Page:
More shattering insights:

This vision of the West as one of the last nourishing, manhood-stabilizing retreats for outsiders — the last best place — is a myth built on hollow stereotypes. But its perpetuation, whether by country music or the Montana tourism board or Timberlake, is essential to the nation’s sense of self, and gets reactivated in times of national identity crisis.

Which is to say, constantly. For God’s sake, the Vision of the West has been reactivitated since they finished the transcontinental railroad and declared the Frontier closed.

In 2014, Willa Brown, writing for the Atlantic, made a compelling argument linking the lumbersexual to both gentrification — the process by which hipsters colonize and come to own a once “savage” urban area — and a post-recession crisis of masculinity.

But that crisis, like the one of the turn of the 20th century, was really one of white masculinity, and the avatars of lumbersexuality — Justin Vernon, Nick Offerman — are not that far removed from Teddy Roosevelt and Paul Bunyan. “The message of these symbols was clear,” Brown wrote. “Get out of the cities and into nature, and the white man would be more powerful than any of the forces threatening him. Even a weekend at a camp in the Adirondacks or a little woodworking would do the trick.”

Manhood would be restored, as would any anxieties about worthlessness or your voice not mattering. Which is to say: White manhood, and the confidence that naturally accompanies it, would be restored.

It’s a good article - more interesting than this one - and while it suffers from the usual womansplaining about how men think (kidding; somewhat) it reminds us that people in the early 20th century were convinced that the mad pell-mell rush of modern life was stripping away our Vital Essences. I see it in the ads all the time: this modern world, with its clattering typewriters and jangling phones, took a toll. Those were “the forces threatening him,” not paparazzi or dusky hordes of immigrants or gender-theory studies majors. A good outing in the clean restorative countryside - a vacation, or just a motorcar jaunt - would help. If you really wanted to take the cure, you went out into the woods and did Manly Things. And then you moved your bowels. Finally!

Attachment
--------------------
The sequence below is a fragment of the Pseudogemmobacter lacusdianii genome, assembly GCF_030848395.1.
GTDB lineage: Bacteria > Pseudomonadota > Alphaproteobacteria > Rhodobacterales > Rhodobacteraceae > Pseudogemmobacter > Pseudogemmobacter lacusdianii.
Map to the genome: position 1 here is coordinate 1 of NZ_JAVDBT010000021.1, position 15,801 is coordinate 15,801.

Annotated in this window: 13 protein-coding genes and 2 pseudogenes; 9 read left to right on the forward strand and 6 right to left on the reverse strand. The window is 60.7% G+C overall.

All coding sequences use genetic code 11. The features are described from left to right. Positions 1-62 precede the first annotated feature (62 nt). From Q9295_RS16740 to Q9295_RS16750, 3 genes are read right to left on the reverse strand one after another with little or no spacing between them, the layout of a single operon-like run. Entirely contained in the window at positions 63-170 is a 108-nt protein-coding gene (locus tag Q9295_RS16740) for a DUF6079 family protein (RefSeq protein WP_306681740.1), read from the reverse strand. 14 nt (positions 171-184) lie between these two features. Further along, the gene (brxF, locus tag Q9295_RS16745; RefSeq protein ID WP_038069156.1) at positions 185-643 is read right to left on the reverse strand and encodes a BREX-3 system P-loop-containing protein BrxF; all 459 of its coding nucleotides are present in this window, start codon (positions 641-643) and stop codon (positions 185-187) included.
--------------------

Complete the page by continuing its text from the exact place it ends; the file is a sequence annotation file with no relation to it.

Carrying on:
There are two problems here. Yes, it was a problem of white masculinity, but that’s because white people were the overwhelming majority of the country, and hence any problem would be a white problem. And even if it was, so what? The combination of white + masculinity means they subjects of the piece should’ve quitcherbitchin’ because they had it coming to them?

It’s possible that the outdoorsy proponents of the era made vigorous appeals to buck up the white race in the name of all the progressive eugenics idea - to mention an old variety of settled science.

Back to the problematic aspects of wealthy celebrities living in Montana:

These men are all unequivocally successful: They have enviable careers, global celebrity, and are paired with some of the most beautiful women in the world. They’re not trying to escape shame or disappointment. Instead, they’re fleeing criticism — and criticism, in particular, of the way they’ve handled issues concerning race and their own privilege.